Looking at the Eagles’ 2017 salary cap, they are last in the league with only $5 million available. Is this fallout from the Kelly era, or are these Roseman contracts? What should we expect to see next year, cuts (Peters, Barwin, etc) or restructures (Bradford, etc)? — Shawn
This is why I think the phrase “contract year” is funny.
You often hear it when a player is on the last year of his contract and he’s set to be a free agent, but the reality of the NFL is many players are in “contract years,” even if they have multiple seasons left on their deal. That’s because they can be cut to save money if they don’t appear to be worth their future cap commitment, which is why I think Shawn’s question is intriguing to consider. Even though many Eagles still have multiple years left on their contracts, several of them could be playing for their futures in Philadelphia this year as they try to avoid being cap casualties in 2017. Read more »
Photo by: Jeff Fusco
There were two key differences between 2014 and 2015 from a pass-rushing perspective, says Connor Barwin.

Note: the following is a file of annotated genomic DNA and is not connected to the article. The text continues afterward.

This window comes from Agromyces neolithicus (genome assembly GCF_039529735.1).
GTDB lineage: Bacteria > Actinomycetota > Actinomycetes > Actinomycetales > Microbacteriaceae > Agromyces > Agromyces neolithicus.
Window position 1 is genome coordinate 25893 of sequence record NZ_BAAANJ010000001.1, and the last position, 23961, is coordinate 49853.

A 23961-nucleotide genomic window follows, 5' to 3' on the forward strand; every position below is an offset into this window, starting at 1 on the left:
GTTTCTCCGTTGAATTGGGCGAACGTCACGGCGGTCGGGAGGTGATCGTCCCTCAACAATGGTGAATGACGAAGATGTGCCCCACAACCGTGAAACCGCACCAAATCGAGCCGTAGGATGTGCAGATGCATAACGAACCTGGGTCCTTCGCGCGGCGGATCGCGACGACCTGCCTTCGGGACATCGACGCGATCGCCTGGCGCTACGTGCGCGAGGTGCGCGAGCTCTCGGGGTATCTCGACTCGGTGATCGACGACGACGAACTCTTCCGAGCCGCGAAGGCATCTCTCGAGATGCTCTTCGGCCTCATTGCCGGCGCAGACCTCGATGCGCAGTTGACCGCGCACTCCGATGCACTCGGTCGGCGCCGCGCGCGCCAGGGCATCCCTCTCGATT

In ’14, the Eagles played with the lead more — particularly over the first 12 games when they shot out to a 9-3 mark and Barwin racked up 12.5 of his career-high 14.5 sacks. Last season, there were fewer opportunities to just pin the ears back.
The other was depth. The Eagles enjoyed a nice rotation at outside linebacker two seasons ago with Brandon Graham successfully rotating in with Barwin and Trent Cole. This past year, not so much. Where Graham played 499 snaps (43 percent) in the next-man-in role in ’14, Marcus Smith was in for 127 (10.5 percent) largely unproductive snaps, per Football Outsiders.
“If anything, the last year, we just didn’t have a great guy to rotate with me and Brandon Graham,” Barwin told Alex Marvez and Bill Polian during an appearance on SiriusXM Radio. “And that was a problem. Hopefully this year, moving to a 4-3, we’ll have that with Vinny [Curry] — because Vinny can play first and second down at defensive end.” Read more »
Connor Barwin with what could be your future tree, Bud. | Photo via Instagram
You know what’s even better than getting a free yard tree from TreePhilly? Getting a free tree from TreePhilly and having Connor Barwin — you know, from the Eagles — plant it in your backyard for you. And surprisingly, this isn’t totally beyond of the realm of possibility!